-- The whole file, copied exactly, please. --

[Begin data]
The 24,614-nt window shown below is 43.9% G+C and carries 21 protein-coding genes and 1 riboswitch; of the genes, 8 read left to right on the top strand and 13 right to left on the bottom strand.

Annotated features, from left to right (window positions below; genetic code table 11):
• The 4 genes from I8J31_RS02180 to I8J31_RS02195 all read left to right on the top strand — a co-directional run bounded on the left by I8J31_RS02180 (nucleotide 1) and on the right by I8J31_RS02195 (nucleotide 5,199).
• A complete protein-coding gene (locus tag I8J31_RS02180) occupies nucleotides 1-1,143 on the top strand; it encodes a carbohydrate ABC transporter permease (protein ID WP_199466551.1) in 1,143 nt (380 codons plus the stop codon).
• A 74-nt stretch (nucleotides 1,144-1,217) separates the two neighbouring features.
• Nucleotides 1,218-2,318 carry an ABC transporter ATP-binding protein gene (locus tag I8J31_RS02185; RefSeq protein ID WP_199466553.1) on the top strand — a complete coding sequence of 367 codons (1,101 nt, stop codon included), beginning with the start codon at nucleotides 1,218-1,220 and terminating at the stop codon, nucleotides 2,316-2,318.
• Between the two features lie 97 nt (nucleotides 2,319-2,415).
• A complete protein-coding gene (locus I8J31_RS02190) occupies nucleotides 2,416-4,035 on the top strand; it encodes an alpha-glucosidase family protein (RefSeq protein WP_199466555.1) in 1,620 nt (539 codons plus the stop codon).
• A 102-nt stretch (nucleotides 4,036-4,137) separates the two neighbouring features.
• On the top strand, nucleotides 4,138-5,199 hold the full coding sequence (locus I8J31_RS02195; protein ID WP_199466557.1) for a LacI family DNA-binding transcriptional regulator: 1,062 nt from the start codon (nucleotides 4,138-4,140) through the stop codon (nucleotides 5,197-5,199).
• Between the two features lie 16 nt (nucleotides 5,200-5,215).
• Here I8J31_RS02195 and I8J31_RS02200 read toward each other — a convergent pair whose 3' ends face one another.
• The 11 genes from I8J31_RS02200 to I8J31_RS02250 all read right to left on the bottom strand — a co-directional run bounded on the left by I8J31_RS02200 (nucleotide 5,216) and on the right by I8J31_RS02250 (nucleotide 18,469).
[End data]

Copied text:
The 24,614-nt window shown below is 43.9% G+C and carries 21 protein-coding genes and 1 riboswitch; of the genes, 8 read left to right on the top strand and 13 right to left on the bottom strand.

Annotated features, from left to right (window positions below; genetic code table 11):
• The 4 genes from I8J31_RS02180 to I8J31_RS02195 all read left to right on the top strand — a co-directional run bounded on the left by I8J31_RS02180 (nucleotide 1) and on the right by I8J31_RS02195 (nucleotide 5,199).
• A complete protein-coding gene (locus tag I8J31_RS02180) occupies nucleotides 1-1,143 on the top strand; it encodes a carbohydrate ABC transporter permease (protein ID WP_199466551.1) in 1,143 nt (380 codons plus the stop codon).
• A 74-nt stretch (nucleotides 1,144-1,217) separates the two neighbouring features.
• Nucleotides 1,218-2,318 carry an ABC transporter ATP-binding protein gene (locus tag I8J31_RS02185; RefSeq protein ID WP_199466553.1) on the top strand — a complete coding sequence of 367 codons (1,101 nt, stop codon included), beginning with the start codon at nucleotides 1,218-1,220 and terminating at the stop codon, nucleotides 2,316-2,318.
• Between the two features lie 97 nt (nucleotides 2,319-2,415).
• A complete protein-coding gene (locus I8J31_RS02190) occupies nucleotides 2,416-4,035 on the top strand; it encodes an alpha-glucosidase family protein (RefSeq protein WP_199466555.1) in 1,620 nt (539 codons plus the stop codon).
• A 102-nt stretch (nucleotides 4,036-4,137) separates the two neighbouring features.
• On the top strand, nucleotides 4,138-5,199 hold the full coding sequence (locus I8J31_RS02195; protein ID WP_199466557.1) for a LacI family DNA-binding transcriptional regulator: 1,062 nt from the start codon (nucleotides 4,138-4,140) through the stop codon (nucleotides 5,197-5,199).
• Between the two features lie 16 nt (nucleotides 5,200-5,215).
• Here I8J31_RS02195 and I8J31_RS02200 read toward each other — a convergent pair whose 3' ends face one another.
• The 11 genes from I8J31_RS02200 to I8J31_RS02250 all read right to left on the bottom strand — a co-directional run bounded on the left by I8J31_RS02200 (nucleotide 5,216) and on the right by I8J31_RS02250 (nucleotide 18,469).